Following that initial two-year period, things improved, however.
“After that, I finally started learning the language, so it was easier for me to communicate with managers, chefs. I started hanging out with American friends, so it forced me to learn the language. Because I really like to cook, it was a little easier for me to find a job that paid me more. If was easier for me to negotiate my contracts. To communicate with service [front and back of house] and to be able to go to the chef and say, I need more money. I’m good at my job, I feel I deserve more for what I’m contributing. So that was an advantage for me,” he says.
“When you get a higher position, it’s not just communication with your service, it’s with your managers and sometimes with customers,” he says.
That was after getting a handle on every station at Pietro’s and leaving dishwashing jobs behind for good within being here for five months.
“I worked for another year with Pietro’s but on South St. as a line cook. By that time, they definitely gave me more money. Then, I was working at Time as a line cook for a year. I learned a lot from Josh McCullough. Before he[McCullough] got the cdc there, he was a linecook with George Perrier. He was good. I learned a lot.”
“Not to 86 anything. If you 86 something, just make shit happen. Like if you wanna 86 burgers because all of Philadelphia doesn’t have meat, find a way to keep going.”
So lamb or even veggie burgers as possible stand-ins, then?
“Yea, do whatever, but don’t 86 it. Don’t say you can’t because you can. You know you’ll be able—just figure it out. As a linecook there, he [McCullough] used to come to me and say, make me soup tonight for the special. Maybe a dessert or maybe a bouche. He didn’t tell me what to do. He just said, I need this and this. So pretty much, just figure it out. That was good for me because in my job right now, I need to figure out what I’m going to do for soup, for specials, or chef tastings. With chef tastings, you need to come out and shine, three courses, four courses. And just come up with something, make it happen.”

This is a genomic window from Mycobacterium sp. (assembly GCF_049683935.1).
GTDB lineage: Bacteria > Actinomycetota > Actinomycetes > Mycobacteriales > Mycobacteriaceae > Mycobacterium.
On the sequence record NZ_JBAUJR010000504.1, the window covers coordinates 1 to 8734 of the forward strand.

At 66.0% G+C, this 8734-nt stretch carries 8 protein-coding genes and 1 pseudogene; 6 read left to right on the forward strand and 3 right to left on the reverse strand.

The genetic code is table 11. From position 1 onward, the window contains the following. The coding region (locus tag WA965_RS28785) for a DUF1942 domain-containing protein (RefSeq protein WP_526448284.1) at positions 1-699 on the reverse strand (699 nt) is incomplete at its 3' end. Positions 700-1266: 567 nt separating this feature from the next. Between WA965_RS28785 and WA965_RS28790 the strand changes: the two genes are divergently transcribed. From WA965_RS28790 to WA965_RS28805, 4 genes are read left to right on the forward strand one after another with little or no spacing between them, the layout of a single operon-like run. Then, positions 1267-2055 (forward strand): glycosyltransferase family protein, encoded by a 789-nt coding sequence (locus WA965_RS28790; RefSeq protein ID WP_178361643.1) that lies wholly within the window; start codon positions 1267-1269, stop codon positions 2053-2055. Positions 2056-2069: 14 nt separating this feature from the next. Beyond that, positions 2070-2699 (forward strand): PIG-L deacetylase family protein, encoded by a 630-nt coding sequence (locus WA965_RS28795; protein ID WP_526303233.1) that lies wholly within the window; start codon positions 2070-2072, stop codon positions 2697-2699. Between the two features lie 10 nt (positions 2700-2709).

Next up was working for Jeremy Nolen at Brauhaus Schmitz, where Rincon says he learned how to cook anything with beer, while fine-tuning his handle of sauces, condiments, and jams that went with everything from the sausages to the charcuterie.
“We used all the different beers—and lots of caraway. In Germany, they use lots of caraway.”
After that, he was exposed to the frenetic rush of opening a place as he helped launch JG Domestic for the Jose Garces Restaurant Group under Chef de cuisine Dave Conn.
“It’s crazy. When you think you’re ready to do everything and everything looks ready to go, there’s always something. Something is not right. The gas is not working, the fryer is not on or somebody forgot to marinate the meat. There’s always something,” he says.
At JG Domestic, he says he learned how to plate “American dishes”.
“Dave, every time he came to work—he was the cdc and Garces was the chef—he had holes all over his shirt looking like he really didn’t give a fuck. That kind of chef—I just come to cook. But the passion every time he plated something—that was just inspiration for me because I saw every time how he tried to make it something nice, beautiful, good. To me, he was one of my inspirations. Chef Garces, I learned how to be gentle with your staff, how to treat everybody right. But from Chef Dave, I just learned the passion of the food, that everything matters, that everything had to be in the right place, right flavor,” Rincon says.